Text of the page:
Cade Mays' father is suing Georgia. He says his pinkie was severed at a recruiting event.

Blake Toppmeyer
Knoxville News Sentinel

The father of Cade Mays, a former football star for Knoxville Catholic, is suing the University of Georgia after his right pinkie finger got caught in a folding chair and was severed during a 2017 recruiting trip.

The lawsuit is notable because Cade Mays, is transferring to Tennessee from Georgia, UT announced Thursday.

Court documents obtained by Knox News state that Kevin Mays' finger "shot across the floor" after it was severed before it was retrieved by an assistant coach and put on ice. Kevin Mays is suing the university’s athletic association and board of regents, among other parties.

The lawsuit was filed on Dec. 5 in the State Court of Clarke County in Georgia.

Cade Mays shows a Georgia T-shirt as he stands between his dad, Kevin, and mom, Melinda, during a signing day  ceremony at Knoxville Catholic High School in Knoxville, Tenn., Wednesday, Dec. 20, 2017. Kevin Mays is suing Georgia for an injury to his right pinkie finger.

Cade Mays will seek a transfer waiver, which would allow for immediate eligibility. The lawsuit could weigh in his favor, said B. David Ridpath, an associate professor of sports administration at Ohio University who is an expert on NCAA matters.

“It could be a circumstance of where, ‘Hey, my dad is suing Georgia. It’s very uncomfortable. I don’t know if there could be retaliation against me.’ ... That certainly sounds like a reason for (an NCAA) waiver of the one year residency,” Ridpath told Knox News.

It has become the norm for transferring players to apply for a waiver and take their chances with the process. Players are not required to publicly disclose their grounds for seeking a waiver.

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What happened on the recruiting visit?

Kevin Mays and his wife, Melinda, attended a recruiting dinner with their son and other prospects on Dec. 15, 2017, at the club level inside Georgia's Sanford Stadium.

Kevin Mays’ assigned seat was just in front of a support column, and when he tried to get up from his chair, the column prevented the chair from moving backward, according to the lawsuit. The chair folded up and Mays’ finger got caught in the chair's hinge and was cut off.

Sam Pittman, who was then Georgia’s offensive line coach, picked up the severed finger from the floor before it was put on ice, according to the lawsuit. Pittman is now the head coach at Arkansas.

Kevin Mays was taken to a hospital in Athens, Georgia. He was diagnosed with partial amputation, according to the lawsuit.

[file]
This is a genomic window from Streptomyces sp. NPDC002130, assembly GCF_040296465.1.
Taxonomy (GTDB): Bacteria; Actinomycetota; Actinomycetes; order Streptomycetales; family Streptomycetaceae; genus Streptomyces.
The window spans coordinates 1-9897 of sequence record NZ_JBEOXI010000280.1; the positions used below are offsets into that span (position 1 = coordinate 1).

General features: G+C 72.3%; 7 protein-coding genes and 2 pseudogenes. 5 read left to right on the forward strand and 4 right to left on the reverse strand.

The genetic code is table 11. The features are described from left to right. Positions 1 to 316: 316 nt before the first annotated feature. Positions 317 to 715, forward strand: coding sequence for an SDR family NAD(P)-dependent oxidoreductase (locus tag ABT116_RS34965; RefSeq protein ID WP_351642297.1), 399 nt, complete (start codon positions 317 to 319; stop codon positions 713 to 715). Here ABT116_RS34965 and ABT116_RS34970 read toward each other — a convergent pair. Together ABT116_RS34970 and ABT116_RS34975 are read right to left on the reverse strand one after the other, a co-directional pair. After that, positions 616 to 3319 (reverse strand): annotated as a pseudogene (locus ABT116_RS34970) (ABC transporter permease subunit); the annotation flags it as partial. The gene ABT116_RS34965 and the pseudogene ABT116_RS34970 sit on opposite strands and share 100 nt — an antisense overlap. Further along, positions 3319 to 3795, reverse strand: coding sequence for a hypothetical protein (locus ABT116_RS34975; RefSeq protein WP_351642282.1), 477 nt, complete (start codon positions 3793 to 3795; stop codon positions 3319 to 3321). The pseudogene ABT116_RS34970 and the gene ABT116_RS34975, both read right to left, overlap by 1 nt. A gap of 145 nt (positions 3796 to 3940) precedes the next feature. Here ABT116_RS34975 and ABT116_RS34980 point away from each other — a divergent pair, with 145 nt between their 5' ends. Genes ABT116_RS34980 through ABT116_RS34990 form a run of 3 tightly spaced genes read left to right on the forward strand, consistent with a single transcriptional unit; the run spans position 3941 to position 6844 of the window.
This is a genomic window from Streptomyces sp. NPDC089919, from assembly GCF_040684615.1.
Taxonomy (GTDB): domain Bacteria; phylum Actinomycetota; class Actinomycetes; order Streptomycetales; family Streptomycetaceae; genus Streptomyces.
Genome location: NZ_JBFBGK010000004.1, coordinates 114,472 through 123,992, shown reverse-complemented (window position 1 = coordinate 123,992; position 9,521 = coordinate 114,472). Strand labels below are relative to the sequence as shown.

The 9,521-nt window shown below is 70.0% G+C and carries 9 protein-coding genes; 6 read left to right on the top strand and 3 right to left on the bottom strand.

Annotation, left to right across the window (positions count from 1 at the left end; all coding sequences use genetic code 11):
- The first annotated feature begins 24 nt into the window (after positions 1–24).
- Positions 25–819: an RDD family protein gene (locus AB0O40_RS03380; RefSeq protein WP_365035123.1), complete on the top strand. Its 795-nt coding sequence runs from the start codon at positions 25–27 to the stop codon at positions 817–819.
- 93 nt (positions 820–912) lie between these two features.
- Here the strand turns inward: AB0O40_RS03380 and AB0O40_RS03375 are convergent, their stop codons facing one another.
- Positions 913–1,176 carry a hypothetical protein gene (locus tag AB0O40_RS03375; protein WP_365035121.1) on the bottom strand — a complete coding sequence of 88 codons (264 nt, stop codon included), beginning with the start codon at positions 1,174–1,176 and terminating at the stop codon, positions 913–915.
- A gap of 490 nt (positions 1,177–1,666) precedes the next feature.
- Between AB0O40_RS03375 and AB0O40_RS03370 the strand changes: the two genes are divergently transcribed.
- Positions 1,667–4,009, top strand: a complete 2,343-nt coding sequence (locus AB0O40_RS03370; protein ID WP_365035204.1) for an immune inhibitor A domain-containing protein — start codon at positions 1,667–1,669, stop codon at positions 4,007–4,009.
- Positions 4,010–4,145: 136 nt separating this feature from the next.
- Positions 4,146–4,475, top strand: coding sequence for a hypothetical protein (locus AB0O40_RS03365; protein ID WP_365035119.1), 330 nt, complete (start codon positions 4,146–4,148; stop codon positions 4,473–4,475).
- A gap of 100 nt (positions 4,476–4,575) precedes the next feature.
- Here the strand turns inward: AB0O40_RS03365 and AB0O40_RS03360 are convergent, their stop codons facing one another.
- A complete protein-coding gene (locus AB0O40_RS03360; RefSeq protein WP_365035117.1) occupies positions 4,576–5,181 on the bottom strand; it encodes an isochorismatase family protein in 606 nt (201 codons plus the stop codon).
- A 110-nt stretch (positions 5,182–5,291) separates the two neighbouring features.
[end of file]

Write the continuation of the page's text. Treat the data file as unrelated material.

The severed finger could not be reattached, and the remainder of Kevin Mays’ pinkie was surgically treated. He reported continuing severe pain. Later that month, he underwent a skin graft, and in February 2018, he underwent another surgery on the injured finger.

He and his wife are seeking $3.5 million in damages for medical expenses, pain and suffering, loss of labor, future lost income, loss of consortium and punitive damages.

Kevin Mays and his wife also are suing the company that designed and manufactured the chair, the furniture dealership that assisted the university with the purchase of the chair and five unnamed individuals.

What about Cade Mays?

Cade Mays signed with Georgia later in the same month his father was injured. He had previously committed and decommitted from Tennessee. He played in 25 of 28 games in two seasons at Georgia and started 18 times, including 11 this season.

Cade Mays is a former five-star recruit. His father played at Tennessee. Cade’s brother, Cooper, signed with Tennessee in December and enrolled this week.

As an undergraduate transfer, Cade Mays would have to sit out the 2020 season, per NCAA transfer rules, before becoming eligible in 2021, unless he receives an NCAA transfer waiver.

An undergraduate intraconference transfer who receives an NCAA waiver also would need a waiver from the SEC to receive immediate eligibility, a conference official confirmed.

The NCAA waiver process remains under frequent criticism from coaches and athletic directors for its ambiguity and inconsistency.

“I have to admit, this is a new one in terms of a parent filing a lawsuit and the circumstances around it," said Ridpath, the NCAA expert.

"It’s pretty strange.”

Blake Toppmeyer covers University of Tennessee football. Email him at and follow him on Twitter @btoppmeyer. If you enjoy Blake’s coverage, consider a digital subscription that will allow you access to all of it. Current subscribers can click here to join Blake's FREE text group offering updates and analysis on Vols football.